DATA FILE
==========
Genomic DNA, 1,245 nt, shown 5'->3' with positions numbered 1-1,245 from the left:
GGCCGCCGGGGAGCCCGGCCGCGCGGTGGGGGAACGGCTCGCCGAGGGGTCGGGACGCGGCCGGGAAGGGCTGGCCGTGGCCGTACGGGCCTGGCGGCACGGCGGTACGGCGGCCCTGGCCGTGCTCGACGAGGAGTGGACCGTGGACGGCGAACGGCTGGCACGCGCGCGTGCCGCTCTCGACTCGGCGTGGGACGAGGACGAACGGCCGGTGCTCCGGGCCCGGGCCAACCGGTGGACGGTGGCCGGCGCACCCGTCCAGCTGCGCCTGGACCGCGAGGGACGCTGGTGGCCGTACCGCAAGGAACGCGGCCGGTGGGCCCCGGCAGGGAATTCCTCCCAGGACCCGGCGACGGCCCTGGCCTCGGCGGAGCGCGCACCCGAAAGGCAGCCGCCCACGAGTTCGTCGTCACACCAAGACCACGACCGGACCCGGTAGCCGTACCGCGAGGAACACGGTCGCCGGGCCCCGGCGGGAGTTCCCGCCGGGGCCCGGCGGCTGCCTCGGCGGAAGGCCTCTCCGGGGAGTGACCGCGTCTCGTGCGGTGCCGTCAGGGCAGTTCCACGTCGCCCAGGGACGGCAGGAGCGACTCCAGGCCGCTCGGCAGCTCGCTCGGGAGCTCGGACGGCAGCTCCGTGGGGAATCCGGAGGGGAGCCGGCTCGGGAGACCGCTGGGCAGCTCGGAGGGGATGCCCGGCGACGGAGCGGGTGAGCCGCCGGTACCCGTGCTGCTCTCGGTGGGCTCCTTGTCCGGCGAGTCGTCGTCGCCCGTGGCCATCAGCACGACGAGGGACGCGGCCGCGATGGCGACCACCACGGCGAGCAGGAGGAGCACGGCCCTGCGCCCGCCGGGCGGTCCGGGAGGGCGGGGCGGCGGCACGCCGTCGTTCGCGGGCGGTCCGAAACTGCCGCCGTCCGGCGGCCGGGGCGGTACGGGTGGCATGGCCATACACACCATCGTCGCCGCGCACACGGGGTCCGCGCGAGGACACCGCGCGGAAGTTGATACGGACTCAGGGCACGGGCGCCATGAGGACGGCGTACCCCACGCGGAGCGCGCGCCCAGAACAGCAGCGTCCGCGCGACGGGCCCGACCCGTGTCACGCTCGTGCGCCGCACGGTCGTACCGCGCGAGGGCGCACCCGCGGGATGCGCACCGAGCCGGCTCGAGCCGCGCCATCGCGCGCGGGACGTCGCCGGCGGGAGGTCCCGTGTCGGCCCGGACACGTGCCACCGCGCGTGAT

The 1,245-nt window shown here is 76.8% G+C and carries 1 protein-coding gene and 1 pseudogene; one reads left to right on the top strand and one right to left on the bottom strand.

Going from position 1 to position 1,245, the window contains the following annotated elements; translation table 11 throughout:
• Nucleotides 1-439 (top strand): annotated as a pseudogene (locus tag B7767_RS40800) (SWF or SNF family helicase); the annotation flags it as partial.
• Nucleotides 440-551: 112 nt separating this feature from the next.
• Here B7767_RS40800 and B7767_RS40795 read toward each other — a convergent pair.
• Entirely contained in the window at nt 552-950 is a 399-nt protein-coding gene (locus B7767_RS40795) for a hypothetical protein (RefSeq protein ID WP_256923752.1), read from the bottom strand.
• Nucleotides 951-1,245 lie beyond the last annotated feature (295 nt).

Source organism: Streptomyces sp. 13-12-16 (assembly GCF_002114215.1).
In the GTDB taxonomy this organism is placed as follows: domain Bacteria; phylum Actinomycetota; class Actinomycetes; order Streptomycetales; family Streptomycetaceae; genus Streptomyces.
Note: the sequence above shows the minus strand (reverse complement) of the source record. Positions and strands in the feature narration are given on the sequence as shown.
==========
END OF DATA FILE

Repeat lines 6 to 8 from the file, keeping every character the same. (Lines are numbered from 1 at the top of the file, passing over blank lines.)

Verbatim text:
• Nucleotides 440-551: 112 nt separating this feature from the next.
• Here B7767_RS40800 and B7767_RS40795 read toward each other — a convergent pair.
• Entirely contained in the window at nt 552-950 is a 399-nt protein-coding gene (locus B7767_RS40795) for a hypothetical protein (RefSeq protein ID WP_256923752.1), read from the bottom strand.